Journal of Nonverbal Behavior

, Volume 5, Issue 3, pp 164–171

Visual behavior differences in females as a function of self-perceived expertise

  • Steve L. Ellyson
  • John F. Dovidio
  • Randi L. Corson
Article

DOI: 10.1007/BF00986133

Cite this article as:
Ellyson, S.L., Dovidio, J.F. & Corson, R.L. J Nonverbal Behav (1981) 5: 164. doi:10.1007/BF00986133

Abstract

The present study investigated the effects of expert power on subjects' visual behavior while speaking and while listening. Female subjects were selected for dyads on the basis of their areas of expertise. Each pair was matched so that the topic on which one subject felt expert was an area in which the other subject felt inexpert. When discussing an area of expertise, subjects exhibited equivalent rates of look-speak and look-listen behaviors; when discussing areas of inexpertise or neutral topics, subjects looked less while speaking and while listening. Factors contributing to visual dominance behavior were considered.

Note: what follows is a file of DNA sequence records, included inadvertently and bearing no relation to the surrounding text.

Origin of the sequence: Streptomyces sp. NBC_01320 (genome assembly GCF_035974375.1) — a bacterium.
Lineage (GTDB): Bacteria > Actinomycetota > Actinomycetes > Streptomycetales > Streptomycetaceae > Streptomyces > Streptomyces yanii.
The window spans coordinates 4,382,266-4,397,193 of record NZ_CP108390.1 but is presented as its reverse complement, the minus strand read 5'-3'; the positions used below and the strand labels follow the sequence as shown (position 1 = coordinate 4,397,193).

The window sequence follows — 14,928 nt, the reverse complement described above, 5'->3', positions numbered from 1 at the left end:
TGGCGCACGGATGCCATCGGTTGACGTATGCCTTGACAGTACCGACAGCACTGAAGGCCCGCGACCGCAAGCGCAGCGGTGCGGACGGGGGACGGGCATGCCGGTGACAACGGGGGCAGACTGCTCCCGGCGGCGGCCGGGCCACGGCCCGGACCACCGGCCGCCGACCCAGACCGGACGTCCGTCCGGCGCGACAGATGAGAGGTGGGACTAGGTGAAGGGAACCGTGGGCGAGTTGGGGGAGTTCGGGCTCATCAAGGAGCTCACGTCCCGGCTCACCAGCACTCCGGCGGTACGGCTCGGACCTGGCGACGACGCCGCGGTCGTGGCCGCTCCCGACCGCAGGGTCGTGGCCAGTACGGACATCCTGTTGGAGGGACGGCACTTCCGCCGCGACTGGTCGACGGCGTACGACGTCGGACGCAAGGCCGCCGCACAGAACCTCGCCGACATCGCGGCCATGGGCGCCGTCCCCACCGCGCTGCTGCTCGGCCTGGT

Copyright information

© Human Sciences Press 1981

Authors and Affiliations

  • Steve L. Ellyson
    • 1
  • John F. Dovidio
    • 2
  • Randi L. Corson
    • 3
  1. 1.the Department of Psychology at Linfield CollegeMcMinnville
  2. 2.the Department of Psychology at Colgate UniversityHamilton
  3. 3.the Department of PsychologyBeaver CollegeJenkintown

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